Pema Chodron: Bad Times are Good News. {Buddhism}

Via on May 22, 2011

What a ripe time this is..!

But difficult times don’t always lead to enlightenment. When things get really difficult, lots of mess and neurosis. Counterproductively, we fear and push away pain. But this only makes us feel more unhappy. Stress and strain bring out the worst.

And so Tonglen is the main practice, here—and through it these very same times can wake us up and connect us with the openness of our hearts and minds.

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About Waylon Lewis

Waylon Lewis, founder of elephant magazine, now elephantjournal.com & host of Walk the Talk Show with Waylon Lewis, is a 1st generation American Buddhist “Dharma Brat." Voted #1 in U.S. on twitter for #green two years running, Changemaker & Eco Ambassador by Treehugger, Green Hero by Discovery’s Planet Green, Best (!) Shameless Self-Promoter at Westword's Web Awards, Prominent Buddhist by Shambhala Sun, & 100 Most Influential People in Health & Fitness 2011 by "Greatist", Waylon is a mediocre climber, lazy yogi, 365-day bicycle commuter & best friend to Redford (his rescue hound). His aim: to bring the good news re: "the mindful life" beyond the choir & to all those who didn't know they gave a care. elephantjournal.com | facebook.com/elephantjournal | twitter.com/elephantjournal | facebook.com/waylonhlewis | twitter.com/waylonlewis | Google+ For more: publisherelephantjournalcom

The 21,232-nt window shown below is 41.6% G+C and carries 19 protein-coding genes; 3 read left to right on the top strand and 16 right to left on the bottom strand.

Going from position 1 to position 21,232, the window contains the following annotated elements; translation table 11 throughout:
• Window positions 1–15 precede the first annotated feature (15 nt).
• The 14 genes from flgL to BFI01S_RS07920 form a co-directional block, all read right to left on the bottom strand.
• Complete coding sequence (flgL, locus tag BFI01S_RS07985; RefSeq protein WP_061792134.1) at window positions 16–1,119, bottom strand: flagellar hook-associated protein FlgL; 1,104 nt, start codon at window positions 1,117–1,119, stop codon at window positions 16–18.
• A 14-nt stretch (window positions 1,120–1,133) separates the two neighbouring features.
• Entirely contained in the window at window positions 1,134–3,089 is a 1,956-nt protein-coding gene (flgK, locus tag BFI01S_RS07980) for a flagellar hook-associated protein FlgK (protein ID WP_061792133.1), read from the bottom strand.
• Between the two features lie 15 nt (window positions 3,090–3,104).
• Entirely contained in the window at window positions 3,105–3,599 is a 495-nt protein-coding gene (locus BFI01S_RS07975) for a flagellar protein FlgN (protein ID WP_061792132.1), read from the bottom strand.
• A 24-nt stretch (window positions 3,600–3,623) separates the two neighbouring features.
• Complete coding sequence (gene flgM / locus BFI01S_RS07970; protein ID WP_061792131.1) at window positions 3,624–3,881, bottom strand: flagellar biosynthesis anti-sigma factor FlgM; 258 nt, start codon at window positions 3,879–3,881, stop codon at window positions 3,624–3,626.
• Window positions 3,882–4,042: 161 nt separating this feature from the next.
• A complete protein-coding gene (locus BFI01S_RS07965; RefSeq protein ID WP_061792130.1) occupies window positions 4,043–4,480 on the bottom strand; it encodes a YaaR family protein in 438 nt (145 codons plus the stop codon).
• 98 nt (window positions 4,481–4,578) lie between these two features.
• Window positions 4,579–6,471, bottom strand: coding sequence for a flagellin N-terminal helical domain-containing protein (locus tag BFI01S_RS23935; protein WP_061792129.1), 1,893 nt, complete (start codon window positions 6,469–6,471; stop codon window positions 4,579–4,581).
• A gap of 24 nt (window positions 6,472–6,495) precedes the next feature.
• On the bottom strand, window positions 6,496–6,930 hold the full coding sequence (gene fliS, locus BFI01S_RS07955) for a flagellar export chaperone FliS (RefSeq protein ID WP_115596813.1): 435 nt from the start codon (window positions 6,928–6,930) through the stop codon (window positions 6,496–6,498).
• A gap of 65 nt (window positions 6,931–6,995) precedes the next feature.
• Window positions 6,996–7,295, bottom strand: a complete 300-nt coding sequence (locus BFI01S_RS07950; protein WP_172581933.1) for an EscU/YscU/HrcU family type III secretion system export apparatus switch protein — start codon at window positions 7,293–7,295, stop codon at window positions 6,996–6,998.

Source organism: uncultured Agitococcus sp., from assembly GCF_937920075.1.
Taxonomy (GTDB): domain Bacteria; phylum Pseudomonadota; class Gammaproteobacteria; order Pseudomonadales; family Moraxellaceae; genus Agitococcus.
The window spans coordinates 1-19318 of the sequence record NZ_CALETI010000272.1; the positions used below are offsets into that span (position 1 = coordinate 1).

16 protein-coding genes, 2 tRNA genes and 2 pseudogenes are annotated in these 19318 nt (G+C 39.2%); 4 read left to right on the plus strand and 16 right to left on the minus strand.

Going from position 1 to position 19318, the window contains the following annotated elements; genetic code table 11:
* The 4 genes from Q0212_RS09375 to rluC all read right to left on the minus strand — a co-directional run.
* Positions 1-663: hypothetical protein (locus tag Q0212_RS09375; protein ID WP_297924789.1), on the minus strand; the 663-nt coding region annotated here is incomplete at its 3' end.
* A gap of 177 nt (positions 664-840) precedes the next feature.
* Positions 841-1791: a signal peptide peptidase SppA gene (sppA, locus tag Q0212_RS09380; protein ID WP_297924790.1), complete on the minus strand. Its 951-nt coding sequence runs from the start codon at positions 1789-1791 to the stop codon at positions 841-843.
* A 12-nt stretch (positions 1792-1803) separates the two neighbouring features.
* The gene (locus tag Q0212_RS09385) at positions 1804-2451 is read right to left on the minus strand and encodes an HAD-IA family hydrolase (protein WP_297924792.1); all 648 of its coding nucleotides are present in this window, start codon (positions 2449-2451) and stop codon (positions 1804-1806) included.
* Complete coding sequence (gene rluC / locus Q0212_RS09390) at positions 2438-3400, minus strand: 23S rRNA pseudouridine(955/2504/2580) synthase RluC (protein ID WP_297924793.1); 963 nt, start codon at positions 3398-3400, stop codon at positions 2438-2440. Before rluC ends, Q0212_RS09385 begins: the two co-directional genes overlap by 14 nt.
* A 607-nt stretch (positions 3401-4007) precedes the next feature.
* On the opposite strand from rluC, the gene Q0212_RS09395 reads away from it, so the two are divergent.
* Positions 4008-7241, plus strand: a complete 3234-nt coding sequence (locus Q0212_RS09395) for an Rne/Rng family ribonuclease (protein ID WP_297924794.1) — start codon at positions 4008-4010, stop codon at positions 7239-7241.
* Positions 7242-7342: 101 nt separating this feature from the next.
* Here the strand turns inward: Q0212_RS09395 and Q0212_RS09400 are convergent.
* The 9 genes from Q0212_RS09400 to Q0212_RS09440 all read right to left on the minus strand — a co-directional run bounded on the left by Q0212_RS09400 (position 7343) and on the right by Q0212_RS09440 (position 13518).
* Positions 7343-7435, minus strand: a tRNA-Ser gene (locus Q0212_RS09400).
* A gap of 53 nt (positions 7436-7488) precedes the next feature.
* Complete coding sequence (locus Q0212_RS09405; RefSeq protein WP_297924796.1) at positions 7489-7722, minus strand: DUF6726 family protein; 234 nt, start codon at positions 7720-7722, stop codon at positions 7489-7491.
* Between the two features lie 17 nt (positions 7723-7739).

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5 Responses to “Pema Chodron: Bad Times are Good News. {Buddhism}”

  1. I feel that tonglen has allowed me to live compassionately, both for myself and for others, despite chronic illness. I am so grateful to Pema Chodron for introducing it to me. I devote an entire chapter to it in my book on living well with chronic illness: "How to Be Sick: A Buddhist-Inspired Guide for the Chronically Ill and their Caregivers."

    I like to say that when things get rough, I put my head in the lap of the Buddha. Well, I've put my head in Pema's lap too at times.

  2. […] don’t need to “go to our happy place.” The point of meditation—even tonglen—isn’t to run from pain. I don’t take deep breaths when I’m in pain in order to […]

  3. […] stress, not knowing how to deal with stress (breathing deep, facing the music), is bad […]

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